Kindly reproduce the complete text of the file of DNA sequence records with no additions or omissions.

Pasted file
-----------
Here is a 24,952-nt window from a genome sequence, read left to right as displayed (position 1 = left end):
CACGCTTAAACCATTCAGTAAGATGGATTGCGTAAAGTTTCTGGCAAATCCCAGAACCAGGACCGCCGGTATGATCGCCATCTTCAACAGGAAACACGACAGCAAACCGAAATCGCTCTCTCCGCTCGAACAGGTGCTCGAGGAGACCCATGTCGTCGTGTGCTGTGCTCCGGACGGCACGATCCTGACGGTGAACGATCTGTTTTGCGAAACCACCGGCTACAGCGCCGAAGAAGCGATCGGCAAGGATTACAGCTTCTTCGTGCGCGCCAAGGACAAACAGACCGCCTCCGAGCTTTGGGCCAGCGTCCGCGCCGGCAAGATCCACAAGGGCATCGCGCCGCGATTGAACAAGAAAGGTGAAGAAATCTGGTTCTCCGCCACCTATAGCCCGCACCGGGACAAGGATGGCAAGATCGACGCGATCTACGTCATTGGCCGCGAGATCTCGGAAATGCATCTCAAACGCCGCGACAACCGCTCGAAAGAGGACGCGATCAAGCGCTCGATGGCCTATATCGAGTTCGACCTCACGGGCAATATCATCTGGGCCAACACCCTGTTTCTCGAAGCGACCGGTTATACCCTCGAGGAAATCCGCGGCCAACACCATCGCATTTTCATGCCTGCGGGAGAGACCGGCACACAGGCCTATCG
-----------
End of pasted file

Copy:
Here is a 24,952-nt window from a genome sequence, read left to right as displayed (position 1 = left end):
CACGCTTAAACCATTCAGTAAGATGGATTGCGTAAAGTTTCTGGCAAATCCCAGAACCAGGACCGCCGGTATGATCGCCATCTTCAACAGGAAACACGACAGCAAACCGAAATCGCTCTCTCCGCTCGAACAGGTGCTCGAGGAGACCCATGTCGTCGTGTGCTGTGCTCCGGACGGCACGATCCTGACGGTGAACGATCTGTTTTGCGAAACCACCGGCTACAGCGCCGAAGAAGCGATCGGCAAGGATTACAGCTTCTTCGTGCGCGCCAAGGACAAACAGACCGCCTCCGAGCTTTGGGCCAGCGTCCGCGCCGGCAAGATCCACAAGGGCATCGCGCCGCGATTGAACAAGAAAGGTGAAGAAATCTGGTTCTCCGCCACCTATAGCCCGCACCGGGACAAGGATGGCAAGATCGACGCGATCTACGTCATTGGCCGCGAGATCTCGGAAATGCATCTCAAACGCCGCGACAACCGCTCGAAAGAGGACGCGATCAAGCGCTCGATGGCCTATATCGAGTTCGACCTCACGGGCAATATCATCTGGGCCAACACCCTGTTTCTCGAAGCGACCGGTTATACCCTCGAGGAAATCCGCGGCCAACACCATCGCATTTTCATGCCTGCGGGAGAGACCGGCACACAGGCCTATCG